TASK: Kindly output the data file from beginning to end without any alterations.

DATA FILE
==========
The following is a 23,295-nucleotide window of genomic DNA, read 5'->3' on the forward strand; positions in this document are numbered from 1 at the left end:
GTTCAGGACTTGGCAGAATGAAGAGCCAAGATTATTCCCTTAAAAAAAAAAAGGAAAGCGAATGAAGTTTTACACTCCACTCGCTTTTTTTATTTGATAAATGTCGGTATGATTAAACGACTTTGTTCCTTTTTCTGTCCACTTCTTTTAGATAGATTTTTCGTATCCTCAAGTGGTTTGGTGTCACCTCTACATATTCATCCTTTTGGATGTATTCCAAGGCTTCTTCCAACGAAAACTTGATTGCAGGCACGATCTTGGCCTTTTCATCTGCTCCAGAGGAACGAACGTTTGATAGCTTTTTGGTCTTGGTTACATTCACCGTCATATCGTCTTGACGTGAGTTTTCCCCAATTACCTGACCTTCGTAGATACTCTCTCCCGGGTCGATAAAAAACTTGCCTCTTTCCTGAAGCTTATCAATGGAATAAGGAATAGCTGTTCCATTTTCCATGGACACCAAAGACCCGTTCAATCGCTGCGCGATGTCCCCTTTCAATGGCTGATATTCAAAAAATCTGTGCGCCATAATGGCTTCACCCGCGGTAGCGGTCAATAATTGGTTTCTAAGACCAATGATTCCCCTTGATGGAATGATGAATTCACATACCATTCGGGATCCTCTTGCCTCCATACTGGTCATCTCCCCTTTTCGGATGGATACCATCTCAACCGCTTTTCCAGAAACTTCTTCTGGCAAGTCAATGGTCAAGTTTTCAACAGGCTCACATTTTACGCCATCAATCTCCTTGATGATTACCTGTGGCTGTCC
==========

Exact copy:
The following is a 23,295-nucleotide window of genomic DNA, read 5'->3' on the forward strand; positions in this document are numbered from 1 at the left end:
GTTCAGGACTTGGCAGAATGAAGAGCCAAGATTATTCCCTTAAAAAAAAAAAGGAAAGCGAATGAAGTTTTACACTCCACTCGCTTTTTTTATTTGATAAATGTCGGTATGATTAAACGACTTTGTTCCTTTTTCTGTCCACTTCTTTTAGATAGATTTTTCGTATCCTCAAGTGGTTTGGTGTCACCTCTACATATTCATCCTTTTGGATGTATTCCAAGGCTTCTTCCAACGAAAACTTGATTGCAGGCACGATCTTGGCCTTTTCATCTGCTCCAGAGGAACGAACGTTTGATAGCTTTTTGGTCTTGGTTACATTCACCGTCATATCGTCTTGACGTGAGTTTTCCCCAATTACCTGACCTTCGTAGATACTCTCTCCCGGGTCGATAAAAAACTTGCCTCTTTCCTGAAGCTTATCAATGGAATAAGGAATAGCTGTTCCATTTTCCATGGACACCAAAGACCCGTTCAATCGCTGCGCGATGTCCCCTTTCAATGGCTGATATTCAAAAAATCTGTGCGCCATAATGGCTTCACCCGCGGTAGCGGTCAATAATTGGTTTCTAAGACCAATGATTCCCCTTGATGGAATGATGAATTCACATACCATTCGGGATCCTCTTGCCTCCATACTGGTCATCTCCCCTTTTCGGATGGATACCATCTCAACCGCTTTTCCAGAAACTTCTTCTGGCAAGTCAATGGTCAAGTTTTCAACAGGCTCACATTTTACGCCATCAATCTCCTTGATGATTACCTGTGGCTGTCC